Last week the radiant heat pipes were set into the house. It was fun to see the grid of rebar and the red Pex pipes all in place. Air-tested, no leaks. I can’t wait to walk on them. We also met with a man who will be acid staining the concrete when the house is closer to being done. We’ve decided that we’d like to keep it simple and stain the concrete floors as they are. No tile or other for coverings are needed on the main floor. Upstairs we’ll have wood floors and baseboard heat.
We had the privilege of watching two bald eagles fly over our 4th of July picnic down the road. The first one landed in a tree by the house and we listened to the crows squawking and the eagle’s weak peeps. There was another big bird, too. The neighbors think it may be a golden eagle, we wondered if it was an immature bald eagle. But whatever it was, we all were thrilled to watch the big birds on Independence Day. And we’re all so glad that they’re living around our lake.
Yesterday Ned saw a big furry something in the lake. He took out the canoe to and found it was a dead raccoon. Bloated and stiff. What do you do with a dead raccoon? We didn’t want to let it rot in “our” lake. He buried it in the yard behind the boathouse. We’ve been having too much fun to blog.
We are making progress on the house, however! Today the slab got poured!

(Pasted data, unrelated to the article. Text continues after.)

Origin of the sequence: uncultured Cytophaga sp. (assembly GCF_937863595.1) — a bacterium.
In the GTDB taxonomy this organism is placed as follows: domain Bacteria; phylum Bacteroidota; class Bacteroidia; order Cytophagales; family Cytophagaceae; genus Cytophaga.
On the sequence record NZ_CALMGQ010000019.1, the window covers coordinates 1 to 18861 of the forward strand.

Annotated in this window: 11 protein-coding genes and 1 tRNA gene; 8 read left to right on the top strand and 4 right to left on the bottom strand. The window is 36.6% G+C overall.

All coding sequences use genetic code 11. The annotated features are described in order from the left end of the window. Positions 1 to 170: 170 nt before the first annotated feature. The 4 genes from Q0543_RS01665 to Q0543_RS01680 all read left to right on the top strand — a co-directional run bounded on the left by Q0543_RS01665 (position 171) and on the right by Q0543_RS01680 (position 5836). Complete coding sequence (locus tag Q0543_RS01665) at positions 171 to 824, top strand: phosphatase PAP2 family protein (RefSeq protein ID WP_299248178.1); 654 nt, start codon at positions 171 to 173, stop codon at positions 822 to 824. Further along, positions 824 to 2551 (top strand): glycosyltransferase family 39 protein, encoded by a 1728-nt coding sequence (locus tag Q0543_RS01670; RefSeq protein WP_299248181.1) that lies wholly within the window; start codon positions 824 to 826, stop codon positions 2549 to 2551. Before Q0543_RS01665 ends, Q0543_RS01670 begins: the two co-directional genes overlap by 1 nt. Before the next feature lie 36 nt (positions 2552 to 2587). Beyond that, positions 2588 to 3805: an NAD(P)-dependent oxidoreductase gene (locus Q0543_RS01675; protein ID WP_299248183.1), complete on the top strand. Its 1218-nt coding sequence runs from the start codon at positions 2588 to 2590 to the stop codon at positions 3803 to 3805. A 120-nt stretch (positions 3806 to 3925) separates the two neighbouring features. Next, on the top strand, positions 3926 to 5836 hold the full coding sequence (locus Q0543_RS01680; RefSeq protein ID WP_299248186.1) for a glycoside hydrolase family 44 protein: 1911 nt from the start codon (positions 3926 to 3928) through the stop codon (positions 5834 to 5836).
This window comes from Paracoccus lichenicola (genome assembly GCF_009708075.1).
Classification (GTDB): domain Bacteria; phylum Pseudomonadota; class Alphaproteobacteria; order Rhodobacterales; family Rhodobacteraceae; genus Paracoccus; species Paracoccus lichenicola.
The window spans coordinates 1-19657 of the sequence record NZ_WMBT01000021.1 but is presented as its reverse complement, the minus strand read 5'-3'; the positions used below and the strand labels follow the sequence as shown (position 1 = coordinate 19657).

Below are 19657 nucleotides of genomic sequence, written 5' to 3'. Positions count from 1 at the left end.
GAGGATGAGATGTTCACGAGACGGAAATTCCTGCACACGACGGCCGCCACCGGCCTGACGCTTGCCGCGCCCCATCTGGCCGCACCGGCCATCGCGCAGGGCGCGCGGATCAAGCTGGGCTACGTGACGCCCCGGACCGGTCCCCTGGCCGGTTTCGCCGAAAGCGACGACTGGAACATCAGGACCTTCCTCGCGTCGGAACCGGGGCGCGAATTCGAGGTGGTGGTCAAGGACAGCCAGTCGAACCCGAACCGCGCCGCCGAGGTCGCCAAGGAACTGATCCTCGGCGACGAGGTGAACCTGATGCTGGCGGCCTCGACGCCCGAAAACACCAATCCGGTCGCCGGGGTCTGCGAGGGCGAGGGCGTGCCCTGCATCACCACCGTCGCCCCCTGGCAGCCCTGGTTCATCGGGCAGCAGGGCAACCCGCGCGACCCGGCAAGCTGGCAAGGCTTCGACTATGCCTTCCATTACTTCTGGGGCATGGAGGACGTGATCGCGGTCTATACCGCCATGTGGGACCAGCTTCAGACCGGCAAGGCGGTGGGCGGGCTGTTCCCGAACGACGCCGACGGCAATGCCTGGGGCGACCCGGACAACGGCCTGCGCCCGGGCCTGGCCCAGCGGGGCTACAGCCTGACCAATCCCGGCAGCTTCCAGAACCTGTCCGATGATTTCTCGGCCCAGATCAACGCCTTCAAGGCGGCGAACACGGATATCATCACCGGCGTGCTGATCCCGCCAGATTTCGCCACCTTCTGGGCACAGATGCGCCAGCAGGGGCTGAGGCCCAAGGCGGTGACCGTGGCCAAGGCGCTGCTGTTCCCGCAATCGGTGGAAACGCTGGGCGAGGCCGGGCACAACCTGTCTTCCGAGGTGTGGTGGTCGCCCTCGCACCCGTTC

I marvel at the ability of the concrete truck drivers who can back their huge trucks down our challenging driveway backward with finesse. And the team of guys who, up to their ankles, can spread and smooth wet concrete with apparent ease. A real team.
The pouring started at just a little bit past 6:24am this morning. Arthur our wonderful “cement guy” (my lovingly and respectfully coined phrase) was here bright and early to do whatever he had to do and before I knew it, the rumble of the concrete truck could be heard. I had to get dressed for work quickly and grab my coffee so that I could go out and watch the big event. (I dressed so quickly that my underwear was inside-out!) It’s truly impressive to watch the team of men, concrete truck drivers, and Arthur’s team of five (including Arthur) in a time-proven process, communicating in nods and waves. A shovel-full here, half a barrel there and then making sure it’s all level and smooth. Sometimes with a machine and sometimes by hand. Amazing by my estimation.
Tonight it’s raining and will keep the slab cool and moist enough to slow the curing process and we’ll have a good, hard four-inch slab on which to build our house. I can’t believe that the next step is to raise some walls.
To my eyes, the house looks tiny. Tiny enough that Ned went out tonight to measure the slab. I’m happy to report that my eyes are wrong and it’s just the right size.